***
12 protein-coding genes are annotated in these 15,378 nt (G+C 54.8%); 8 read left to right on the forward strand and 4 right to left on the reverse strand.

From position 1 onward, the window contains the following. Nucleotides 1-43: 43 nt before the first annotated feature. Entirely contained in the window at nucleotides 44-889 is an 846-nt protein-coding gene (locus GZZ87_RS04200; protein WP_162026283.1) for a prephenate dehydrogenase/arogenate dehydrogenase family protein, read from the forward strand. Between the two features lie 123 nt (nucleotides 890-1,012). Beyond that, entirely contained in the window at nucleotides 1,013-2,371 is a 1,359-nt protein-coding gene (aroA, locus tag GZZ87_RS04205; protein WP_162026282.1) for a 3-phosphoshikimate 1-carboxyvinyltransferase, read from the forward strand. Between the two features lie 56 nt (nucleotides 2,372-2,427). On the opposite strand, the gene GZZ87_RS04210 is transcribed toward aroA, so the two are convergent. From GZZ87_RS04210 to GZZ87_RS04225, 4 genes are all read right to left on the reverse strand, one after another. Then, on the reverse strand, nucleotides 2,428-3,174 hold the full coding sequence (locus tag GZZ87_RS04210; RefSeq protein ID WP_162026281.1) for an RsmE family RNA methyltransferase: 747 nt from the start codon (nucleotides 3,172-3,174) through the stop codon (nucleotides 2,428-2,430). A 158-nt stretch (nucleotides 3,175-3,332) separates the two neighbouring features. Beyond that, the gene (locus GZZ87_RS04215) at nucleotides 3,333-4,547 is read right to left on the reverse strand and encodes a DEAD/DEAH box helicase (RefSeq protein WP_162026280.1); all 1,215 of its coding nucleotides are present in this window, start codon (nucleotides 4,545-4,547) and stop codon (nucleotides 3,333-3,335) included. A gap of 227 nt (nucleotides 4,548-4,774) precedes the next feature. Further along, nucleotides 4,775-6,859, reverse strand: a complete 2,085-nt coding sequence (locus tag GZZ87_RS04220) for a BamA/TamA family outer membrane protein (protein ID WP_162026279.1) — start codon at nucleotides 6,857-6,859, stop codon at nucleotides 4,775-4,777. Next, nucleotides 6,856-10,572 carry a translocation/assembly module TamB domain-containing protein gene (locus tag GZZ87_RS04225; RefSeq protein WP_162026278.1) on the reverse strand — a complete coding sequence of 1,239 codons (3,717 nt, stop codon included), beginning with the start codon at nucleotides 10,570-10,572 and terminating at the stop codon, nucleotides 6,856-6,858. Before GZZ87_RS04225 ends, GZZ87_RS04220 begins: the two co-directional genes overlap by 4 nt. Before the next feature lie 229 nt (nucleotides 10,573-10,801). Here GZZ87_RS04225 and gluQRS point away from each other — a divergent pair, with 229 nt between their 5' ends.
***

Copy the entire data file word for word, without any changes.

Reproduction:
12 protein-coding genes are annotated in these 15,378 nt (G+C 54.8%); 8 read left to right on the forward strand and 4 right to left on the reverse strand.

From position 1 onward, the window contains the following. Nucleotides 1-43: 43 nt before the first annotated feature. Entirely contained in the window at nucleotides 44-889 is an 846-nt protein-coding gene (locus GZZ87_RS04200; protein WP_162026283.1) for a prephenate dehydrogenase/arogenate dehydrogenase family protein, read from the forward strand. Between the two features lie 123 nt (nucleotides 890-1,012). Beyond that, entirely contained in the window at nucleotides 1,013-2,371 is a 1,359-nt protein-coding gene (aroA, locus tag GZZ87_RS04205; protein WP_162026282.1) for a 3-phosphoshikimate 1-carboxyvinyltransferase, read from the forward strand. Between the two features lie 56 nt (nucleotides 2,372-2,427). On the opposite strand, the gene GZZ87_RS04210 is transcribed toward aroA, so the two are convergent. From GZZ87_RS04210 to GZZ87_RS04225, 4 genes are all read right to left on the reverse strand, one after another. Then, on the reverse strand, nucleotides 2,428-3,174 hold the full coding sequence (locus tag GZZ87_RS04210; RefSeq protein ID WP_162026281.1) for an RsmE family RNA methyltransferase: 747 nt from the start codon (nucleotides 3,172-3,174) through the stop codon (nucleotides 2,428-2,430). A 158-nt stretch (nucleotides 3,175-3,332) separates the two neighbouring features. Beyond that, the gene (locus GZZ87_RS04215) at nucleotides 3,333-4,547 is read right to left on the reverse strand and encodes a DEAD/DEAH box helicase (RefSeq protein WP_162026280.1); all 1,215 of its coding nucleotides are present in this window, start codon (nucleotides 4,545-4,547) and stop codon (nucleotides 3,333-3,335) included. A gap of 227 nt (nucleotides 4,548-4,774) precedes the next feature. Further along, nucleotides 4,775-6,859, reverse strand: a complete 2,085-nt coding sequence (locus tag GZZ87_RS04220) for a BamA/TamA family outer membrane protein (protein ID WP_162026279.1) — start codon at nucleotides 6,857-6,859, stop codon at nucleotides 4,775-4,777. Next, nucleotides 6,856-10,572 carry a translocation/assembly module TamB domain-containing protein gene (locus tag GZZ87_RS04225; RefSeq protein WP_162026278.1) on the reverse strand — a complete coding sequence of 1,239 codons (3,717 nt, stop codon included), beginning with the start codon at nucleotides 10,570-10,572 and terminating at the stop codon, nucleotides 6,856-6,858. Before GZZ87_RS04225 ends, GZZ87_RS04220 begins: the two co-directional genes overlap by 4 nt. Before the next feature lie 229 nt (nucleotides 10,573-10,801). Here GZZ87_RS04225 and gluQRS point away from each other — a divergent pair, with 229 nt between their 5' ends.